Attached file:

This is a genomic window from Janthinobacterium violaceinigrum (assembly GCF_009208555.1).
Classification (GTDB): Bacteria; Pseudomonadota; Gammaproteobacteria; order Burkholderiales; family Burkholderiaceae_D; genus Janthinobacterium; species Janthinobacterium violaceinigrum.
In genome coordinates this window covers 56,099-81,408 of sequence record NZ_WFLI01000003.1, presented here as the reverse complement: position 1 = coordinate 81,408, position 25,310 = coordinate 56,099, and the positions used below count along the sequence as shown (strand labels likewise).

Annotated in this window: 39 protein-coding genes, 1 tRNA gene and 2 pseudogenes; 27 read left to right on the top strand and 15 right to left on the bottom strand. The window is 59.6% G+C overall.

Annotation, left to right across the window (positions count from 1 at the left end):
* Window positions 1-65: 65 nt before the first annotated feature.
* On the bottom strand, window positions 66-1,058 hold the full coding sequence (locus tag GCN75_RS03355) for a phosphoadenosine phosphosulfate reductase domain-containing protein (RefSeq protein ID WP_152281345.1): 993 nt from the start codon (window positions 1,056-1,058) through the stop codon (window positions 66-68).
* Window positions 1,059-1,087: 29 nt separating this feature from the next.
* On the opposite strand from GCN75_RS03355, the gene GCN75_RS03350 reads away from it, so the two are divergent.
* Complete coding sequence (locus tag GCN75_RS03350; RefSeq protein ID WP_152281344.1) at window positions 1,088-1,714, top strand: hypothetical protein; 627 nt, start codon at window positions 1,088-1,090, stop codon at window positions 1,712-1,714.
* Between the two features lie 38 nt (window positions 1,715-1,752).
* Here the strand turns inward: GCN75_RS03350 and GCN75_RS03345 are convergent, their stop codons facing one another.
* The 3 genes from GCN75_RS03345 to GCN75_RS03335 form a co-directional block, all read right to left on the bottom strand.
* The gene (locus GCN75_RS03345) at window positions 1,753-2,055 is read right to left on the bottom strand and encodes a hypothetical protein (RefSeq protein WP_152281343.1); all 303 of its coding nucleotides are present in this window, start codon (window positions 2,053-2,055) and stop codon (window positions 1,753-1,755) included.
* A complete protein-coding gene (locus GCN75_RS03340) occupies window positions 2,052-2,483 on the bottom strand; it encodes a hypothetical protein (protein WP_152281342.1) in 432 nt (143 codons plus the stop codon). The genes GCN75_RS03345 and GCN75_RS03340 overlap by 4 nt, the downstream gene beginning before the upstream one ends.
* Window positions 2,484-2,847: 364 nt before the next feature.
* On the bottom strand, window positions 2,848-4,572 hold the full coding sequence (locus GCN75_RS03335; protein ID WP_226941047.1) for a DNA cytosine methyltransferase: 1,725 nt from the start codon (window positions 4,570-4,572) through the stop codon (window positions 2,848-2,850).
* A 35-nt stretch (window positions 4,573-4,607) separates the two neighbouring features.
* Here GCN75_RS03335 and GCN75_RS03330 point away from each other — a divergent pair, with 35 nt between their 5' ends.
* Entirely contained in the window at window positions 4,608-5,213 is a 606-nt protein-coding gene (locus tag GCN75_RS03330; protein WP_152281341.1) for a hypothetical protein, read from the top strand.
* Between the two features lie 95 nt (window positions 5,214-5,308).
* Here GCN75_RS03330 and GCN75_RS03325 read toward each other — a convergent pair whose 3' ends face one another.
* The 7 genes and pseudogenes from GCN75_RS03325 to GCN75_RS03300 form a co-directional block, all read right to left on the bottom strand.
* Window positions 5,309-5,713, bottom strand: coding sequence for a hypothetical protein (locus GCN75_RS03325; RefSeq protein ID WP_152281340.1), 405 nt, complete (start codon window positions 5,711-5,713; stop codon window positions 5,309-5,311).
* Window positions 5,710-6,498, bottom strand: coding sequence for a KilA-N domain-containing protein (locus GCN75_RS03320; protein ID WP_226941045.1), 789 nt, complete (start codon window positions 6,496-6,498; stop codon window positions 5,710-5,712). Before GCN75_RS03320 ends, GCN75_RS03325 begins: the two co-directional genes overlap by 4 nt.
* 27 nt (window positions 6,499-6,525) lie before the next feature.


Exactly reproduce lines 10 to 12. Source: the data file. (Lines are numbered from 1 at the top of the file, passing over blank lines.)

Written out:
* Complete coding sequence (locus tag GCN75_RS03350; RefSeq protein ID WP_152281344.1) at window positions 1,088-1,714, top strand: hypothetical protein; 627 nt, start codon at window positions 1,088-1,090, stop codon at window positions 1,712-1,714.
* Between the two features lie 38 nt (window positions 1,715-1,752).
* Here the strand turns inward: GCN75_RS03350 and GCN75_RS03345 are convergent, their stop codons facing one another.